CLEARWATER — The City Council met Thursday to cut about $20 million worth of projects out of its Penny for Pinellas wish list, but that sparked a wide-ranging discussion of some significant changes the city might make in the future.
Among other things, Clearwater could someday move its headquarters out of its aging, slowly sinking City Hall and into part of the newer Main Library. And the city might merge the Countryside and East Branch libraries into one larger library between those two locations.
City leaders won't decide those questions anytime soon, but other matters will be decided sooner.
Notably, City Manager Bill Horne recommended against building a new Morningside Recreation Center, which the city had been planning to do with Penny for Pinellas sales tax money. He suggested demolishing the current rec center because it's aging and will become unsafe.
Vice Mayor George Cretekos said he was "extremely troubled" by that because Morningside had been promised a new center. But Horne said the city couldn't afford to staff it due to budget cuts.
"You cannot conceive of building a new recreation center and not having some additional (employees) to operate it," Horne said. "That's what led me to make this recommendation, as uncomfortable as it may be, but we've got to get down to the nitty-gritty next year. I think it's important for the community to understand how dire things are."
The council will hold off on making a formal decision until it meets with Morningside residents in April.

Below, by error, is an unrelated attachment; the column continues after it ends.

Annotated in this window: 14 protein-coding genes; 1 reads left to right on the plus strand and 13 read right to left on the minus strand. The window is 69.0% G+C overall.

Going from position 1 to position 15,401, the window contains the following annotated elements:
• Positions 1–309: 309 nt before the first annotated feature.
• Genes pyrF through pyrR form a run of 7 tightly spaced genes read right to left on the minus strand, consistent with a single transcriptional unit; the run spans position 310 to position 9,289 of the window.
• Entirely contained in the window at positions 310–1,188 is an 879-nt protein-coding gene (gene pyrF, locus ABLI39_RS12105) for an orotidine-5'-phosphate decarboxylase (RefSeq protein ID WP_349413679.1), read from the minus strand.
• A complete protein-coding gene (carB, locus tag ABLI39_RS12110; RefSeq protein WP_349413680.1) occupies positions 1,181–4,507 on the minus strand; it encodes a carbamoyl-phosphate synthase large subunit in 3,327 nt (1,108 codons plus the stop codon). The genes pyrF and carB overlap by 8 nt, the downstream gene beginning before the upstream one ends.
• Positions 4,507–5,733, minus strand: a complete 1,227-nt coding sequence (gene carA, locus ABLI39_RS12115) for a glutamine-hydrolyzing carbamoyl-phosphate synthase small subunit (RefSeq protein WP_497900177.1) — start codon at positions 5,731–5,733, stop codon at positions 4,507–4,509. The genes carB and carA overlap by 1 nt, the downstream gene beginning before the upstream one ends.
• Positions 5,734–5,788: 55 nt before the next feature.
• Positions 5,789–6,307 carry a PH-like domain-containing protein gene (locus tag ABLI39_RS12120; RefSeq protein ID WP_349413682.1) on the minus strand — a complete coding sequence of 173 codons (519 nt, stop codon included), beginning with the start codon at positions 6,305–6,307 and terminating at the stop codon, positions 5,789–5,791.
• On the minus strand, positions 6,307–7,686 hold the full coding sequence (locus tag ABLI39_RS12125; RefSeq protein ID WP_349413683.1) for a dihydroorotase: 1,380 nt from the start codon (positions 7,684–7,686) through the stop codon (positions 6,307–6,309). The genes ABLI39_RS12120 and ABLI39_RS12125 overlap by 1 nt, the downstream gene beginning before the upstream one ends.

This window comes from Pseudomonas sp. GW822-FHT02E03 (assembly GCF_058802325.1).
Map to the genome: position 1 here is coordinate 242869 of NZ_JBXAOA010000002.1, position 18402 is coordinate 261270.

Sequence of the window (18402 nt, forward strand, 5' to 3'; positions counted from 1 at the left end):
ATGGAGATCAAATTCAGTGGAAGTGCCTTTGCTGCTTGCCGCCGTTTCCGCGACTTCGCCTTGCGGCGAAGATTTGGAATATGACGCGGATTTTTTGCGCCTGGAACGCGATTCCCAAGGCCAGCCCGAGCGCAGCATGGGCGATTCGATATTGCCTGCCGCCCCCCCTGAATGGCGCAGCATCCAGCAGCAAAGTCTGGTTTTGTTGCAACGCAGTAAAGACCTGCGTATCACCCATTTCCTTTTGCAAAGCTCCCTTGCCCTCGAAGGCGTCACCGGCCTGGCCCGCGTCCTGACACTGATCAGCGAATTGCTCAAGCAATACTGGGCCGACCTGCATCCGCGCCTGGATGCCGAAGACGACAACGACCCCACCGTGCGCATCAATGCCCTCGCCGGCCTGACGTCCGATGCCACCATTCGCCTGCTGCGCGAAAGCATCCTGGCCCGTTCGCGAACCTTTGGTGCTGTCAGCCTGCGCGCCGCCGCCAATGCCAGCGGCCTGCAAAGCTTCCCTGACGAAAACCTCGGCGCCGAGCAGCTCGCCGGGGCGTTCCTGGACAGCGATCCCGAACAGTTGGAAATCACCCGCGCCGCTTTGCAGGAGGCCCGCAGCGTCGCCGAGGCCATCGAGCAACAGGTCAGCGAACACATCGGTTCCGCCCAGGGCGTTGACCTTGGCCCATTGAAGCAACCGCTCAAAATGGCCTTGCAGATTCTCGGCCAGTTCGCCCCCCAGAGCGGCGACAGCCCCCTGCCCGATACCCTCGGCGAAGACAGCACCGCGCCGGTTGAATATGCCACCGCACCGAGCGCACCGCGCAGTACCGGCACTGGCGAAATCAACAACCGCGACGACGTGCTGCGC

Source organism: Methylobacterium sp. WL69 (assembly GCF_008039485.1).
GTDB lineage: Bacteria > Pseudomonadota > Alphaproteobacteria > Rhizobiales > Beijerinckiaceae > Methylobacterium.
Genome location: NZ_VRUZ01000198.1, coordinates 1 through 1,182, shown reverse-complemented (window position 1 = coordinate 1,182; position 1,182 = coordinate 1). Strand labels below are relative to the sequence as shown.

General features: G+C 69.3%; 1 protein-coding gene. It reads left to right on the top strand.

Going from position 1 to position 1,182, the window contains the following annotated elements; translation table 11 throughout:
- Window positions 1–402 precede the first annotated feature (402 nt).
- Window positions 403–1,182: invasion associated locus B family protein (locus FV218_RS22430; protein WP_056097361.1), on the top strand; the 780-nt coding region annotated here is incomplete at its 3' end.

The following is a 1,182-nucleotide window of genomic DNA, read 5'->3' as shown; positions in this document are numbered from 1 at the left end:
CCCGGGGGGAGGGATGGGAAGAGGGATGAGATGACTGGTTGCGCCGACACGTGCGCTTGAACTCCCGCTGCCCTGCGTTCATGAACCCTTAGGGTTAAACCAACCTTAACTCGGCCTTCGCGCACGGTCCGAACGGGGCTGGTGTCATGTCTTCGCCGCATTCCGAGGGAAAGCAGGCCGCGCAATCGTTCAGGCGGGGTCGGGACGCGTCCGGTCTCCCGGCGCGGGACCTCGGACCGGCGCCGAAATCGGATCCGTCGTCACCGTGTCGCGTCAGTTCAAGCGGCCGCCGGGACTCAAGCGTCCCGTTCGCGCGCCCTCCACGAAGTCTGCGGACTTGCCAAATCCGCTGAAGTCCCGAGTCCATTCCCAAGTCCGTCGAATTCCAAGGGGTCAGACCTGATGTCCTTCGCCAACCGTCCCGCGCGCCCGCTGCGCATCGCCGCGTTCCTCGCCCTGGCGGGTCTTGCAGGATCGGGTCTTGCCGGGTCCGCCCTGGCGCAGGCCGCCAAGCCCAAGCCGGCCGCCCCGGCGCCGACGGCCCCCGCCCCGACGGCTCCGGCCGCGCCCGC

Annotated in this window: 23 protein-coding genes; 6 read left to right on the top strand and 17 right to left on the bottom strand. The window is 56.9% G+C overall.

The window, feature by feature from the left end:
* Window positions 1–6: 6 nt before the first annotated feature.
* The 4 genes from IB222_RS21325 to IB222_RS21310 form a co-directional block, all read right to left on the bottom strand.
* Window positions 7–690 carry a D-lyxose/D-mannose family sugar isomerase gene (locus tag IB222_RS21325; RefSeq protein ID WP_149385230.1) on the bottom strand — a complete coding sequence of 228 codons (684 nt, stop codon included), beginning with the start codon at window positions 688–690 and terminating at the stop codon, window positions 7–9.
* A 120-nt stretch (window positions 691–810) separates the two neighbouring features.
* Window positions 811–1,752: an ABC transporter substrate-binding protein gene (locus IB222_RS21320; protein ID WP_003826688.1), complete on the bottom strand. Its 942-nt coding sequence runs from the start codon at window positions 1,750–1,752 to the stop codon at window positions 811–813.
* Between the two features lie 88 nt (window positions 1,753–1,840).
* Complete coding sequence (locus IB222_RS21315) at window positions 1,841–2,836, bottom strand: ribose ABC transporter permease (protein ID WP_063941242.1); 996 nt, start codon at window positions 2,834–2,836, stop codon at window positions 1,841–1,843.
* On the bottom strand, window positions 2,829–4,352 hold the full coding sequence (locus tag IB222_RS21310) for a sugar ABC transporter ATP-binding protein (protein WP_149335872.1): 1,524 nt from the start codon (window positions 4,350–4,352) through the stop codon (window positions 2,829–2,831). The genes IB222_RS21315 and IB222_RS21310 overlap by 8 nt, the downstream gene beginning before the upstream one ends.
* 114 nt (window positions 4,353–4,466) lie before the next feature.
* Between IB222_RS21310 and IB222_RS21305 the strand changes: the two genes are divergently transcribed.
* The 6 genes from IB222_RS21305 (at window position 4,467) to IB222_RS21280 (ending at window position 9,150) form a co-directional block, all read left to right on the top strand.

For two decades, Clearwater has used its share of the Penny for Pinellas to build fire stations, rec centers and other public facilities.
Because the sales tax will bring in less revenue during this economic downturn, the city must cut $20 million from its $131 million list of projects for the Penny's next decade, 2010-2020.
The council reshuffled the list Thursday:
Eliminated: Citywide wireless service, $3.1 million; Countryside water park, $2.5 million; Highland Avenue widening, $2.5 million.
Top priority: Renovating the Beach, Countryside and Lakeview fire stations, a total of $12.2 million. Bayshore Boulevard realignment, $2.5 million.
Significant cuts: The budget for additional downtown streetscaping was cut from $12.5 million to $8 million, and the project was given a low priority. "I'm glad this is a low priority, because that's exactly where I'd put it," said City Council member Paul Gibson.
The budget for building a new City Hall and parking garage was cut from $25 million to $7 million. City staffers will look into other options instead, such as renovating the current City Hall or moving into part of the 90,000-square-foot Main Library, which was built with extra room for future expansion.
Libraries: Horne and city library director Barbara Pickell suggested merging the Countryside and East Branch libraries.
The city has earmarked $10 million from the Penny to expand those two locations. But it could be difficult to expand the Countryside building, and the city will have a tough time keeping all its libraries open due to budget cuts.
On Thursday, Pickell talked of consolidating the two 15,000-square-foot libraries into one 45,000-square-foot East Clearwater library at the city-owned Woodgate Park at the corner of Countryside Boulevard and Enterprise Road.
She said that would improve efficiency, saving money over the long run. The city would sell the East Branch library on Drew Street.
No decision was made Thursday, but the City Council sounded receptive to the idea. Regarding the potential new library's location at Countryside and Enterprise, Mayor Frank Hibbard wanted to make sure the library's entrance and exit would be off Enterprise, and the surrounding neighborhood would be buffered from light and noise.
Mike Brassfield can be reached at email@example.com or (727) 445-4160.